Internet brain rot has claimed another public figure. John Stockton is so steadfast in his anti-vax and anti-mask stance that Gonzaga, the college program he is the most famous face of, is a place he grew up blocks from, where his father played football, a place he came from. came. No. 16 overall pick in the 1984 NBA Draft and would set the league’s all-time record in total assists and steals and become a Hall of Famer — no longer allowed in the gym to watch his alma mater play.
Gonzaga has suspended Stockton’s tickets for not complying with the university’s mask mandate. He confirmed this in a interview with the Spokesperson Review.
It should come as no surprise that Stockton is firmly opposed to basic forms of protection against COVID. He was in a anti-vax documentary this summer in which he praised hours of research that led him to conclude that COVID, which has killed nearly 900,000 Americans so far, is not such a serious disease.
In that Spokesperson-Review interview, he went into even more detail about his wild COVID conspiracies than last year. At one point he was asked, “Is there anything else you want to say about this?” Stockton then went full, brain-fried-in-a-skillet-by-Illuminati videos.
Stockton suggested that 100 vaccinated professional athletes have died. He also said that at least 20,000 people have died as a result of the vaccine, a low estimate confirmed by the CDC through VAERS (Vaccine Adverse Event Reporting Systems), and that there have been more than a million injuries.
He doesn’t even know that VAERS works. On its website, the CDC explains that VAERS alone cannot be used to determine whether a vaccine is a cause of death or injury. The only thing that a VAERS report can confirm is that a person has had an adverse reaction and this happened after vaccination. The data is “incomplete, inaccurate, coincidental or unverifiable” and also subject to bias because the data comes from people who report side effects themselves.
The Spokesperson-Review even noticed at the end of the interview, and in a second story published that same day, that Stockton’s statistics and many of the statements he made in the interview are in no way based on the facts.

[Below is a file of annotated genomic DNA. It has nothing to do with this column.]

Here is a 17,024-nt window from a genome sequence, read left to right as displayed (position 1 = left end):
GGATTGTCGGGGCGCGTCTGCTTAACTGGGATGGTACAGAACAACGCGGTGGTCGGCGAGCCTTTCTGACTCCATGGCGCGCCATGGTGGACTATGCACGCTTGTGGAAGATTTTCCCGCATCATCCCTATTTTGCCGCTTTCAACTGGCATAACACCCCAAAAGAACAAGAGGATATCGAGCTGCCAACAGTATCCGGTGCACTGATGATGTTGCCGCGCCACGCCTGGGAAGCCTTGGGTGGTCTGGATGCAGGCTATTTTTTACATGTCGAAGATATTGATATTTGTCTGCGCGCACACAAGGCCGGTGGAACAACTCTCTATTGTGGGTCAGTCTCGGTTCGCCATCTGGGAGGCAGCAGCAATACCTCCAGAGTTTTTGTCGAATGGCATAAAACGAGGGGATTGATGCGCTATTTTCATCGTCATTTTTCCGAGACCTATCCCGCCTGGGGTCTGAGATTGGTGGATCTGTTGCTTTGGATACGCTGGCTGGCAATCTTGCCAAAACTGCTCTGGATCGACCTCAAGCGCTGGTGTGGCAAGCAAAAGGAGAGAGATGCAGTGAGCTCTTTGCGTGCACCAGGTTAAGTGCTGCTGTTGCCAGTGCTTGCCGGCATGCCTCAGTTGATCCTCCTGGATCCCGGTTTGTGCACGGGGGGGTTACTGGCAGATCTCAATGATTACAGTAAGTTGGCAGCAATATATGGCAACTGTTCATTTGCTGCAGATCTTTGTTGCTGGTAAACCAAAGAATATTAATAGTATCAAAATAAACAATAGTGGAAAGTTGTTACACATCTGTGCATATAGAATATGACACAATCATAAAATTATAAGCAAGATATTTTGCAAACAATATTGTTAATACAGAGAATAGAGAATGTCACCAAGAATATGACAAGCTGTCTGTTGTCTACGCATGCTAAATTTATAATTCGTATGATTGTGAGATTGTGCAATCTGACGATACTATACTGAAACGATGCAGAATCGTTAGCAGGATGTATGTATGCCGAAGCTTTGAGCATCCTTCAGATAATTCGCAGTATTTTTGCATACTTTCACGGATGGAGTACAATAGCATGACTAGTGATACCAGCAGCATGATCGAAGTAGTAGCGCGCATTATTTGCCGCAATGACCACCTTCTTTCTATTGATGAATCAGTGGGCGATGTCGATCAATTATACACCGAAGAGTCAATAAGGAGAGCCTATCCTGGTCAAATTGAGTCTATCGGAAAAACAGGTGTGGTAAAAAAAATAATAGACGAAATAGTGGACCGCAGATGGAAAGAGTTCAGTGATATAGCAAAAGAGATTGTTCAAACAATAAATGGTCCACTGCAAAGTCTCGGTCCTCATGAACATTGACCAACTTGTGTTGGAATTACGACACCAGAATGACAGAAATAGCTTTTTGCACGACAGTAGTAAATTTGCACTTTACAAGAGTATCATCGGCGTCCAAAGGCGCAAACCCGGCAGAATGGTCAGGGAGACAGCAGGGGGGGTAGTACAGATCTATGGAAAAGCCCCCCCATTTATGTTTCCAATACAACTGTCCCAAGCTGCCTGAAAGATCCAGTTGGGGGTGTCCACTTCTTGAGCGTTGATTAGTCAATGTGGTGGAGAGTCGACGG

Is it okay if I pretend John Stockton’s career never happened and Magic Johnson is still the NBA’s all-time assist leader? I know it would be hypocritical to criticize Stockton for his COVID denials and then I turn around and deny his basketball career, but I won’t say anything dangerous and I’ll feel better.
I never chose the Utah Jazz in NBA Jam, but it’s sad to see Stockton take this turn to the dark side. He is part of one of the most glorious eras in the history of the sport, NBA basketball of the 1990s. A time when everyone’s shorts were finally getting longer except his and Jeff Hornacek’s, NBA Entertainment was making excellent videotapes, and the NBC-themed NBA was the soundtrack to a sports Sunday after the Super Bowl. I smile when I think of Shaquille O’neal shattering the boards and the occasional real fistfight on the field.
Stockton and his booty-hugging shorts were a much-needed villain for the time. Sure, the New York Knicks have enforced their no layup rule a little too hard, but they’re still the Knicks. No other team could make an 82-79 game so much fun. The Jazz, on the other hand, was the perfect villain. They were in a market that no one outside of their state cared about, they played dirty in a nasty YMCA open gym kind of way, and gave us a bunch of NBA fans to make fun of when they claimed Stockton was the best guard in the game. league.
But those of us who opposed the Jazz still respected them. These days, we’ve known for a while that Karl Malone is the type of despicable human being impregnated a 13 year old while in college, and now John Stockton sounds like a narrator on a ride in the Q’Anon amusement park. I think I will always have Antoine Carr and his sunglasses.
The internet has claimed another brain. Damn shame it had to be you John.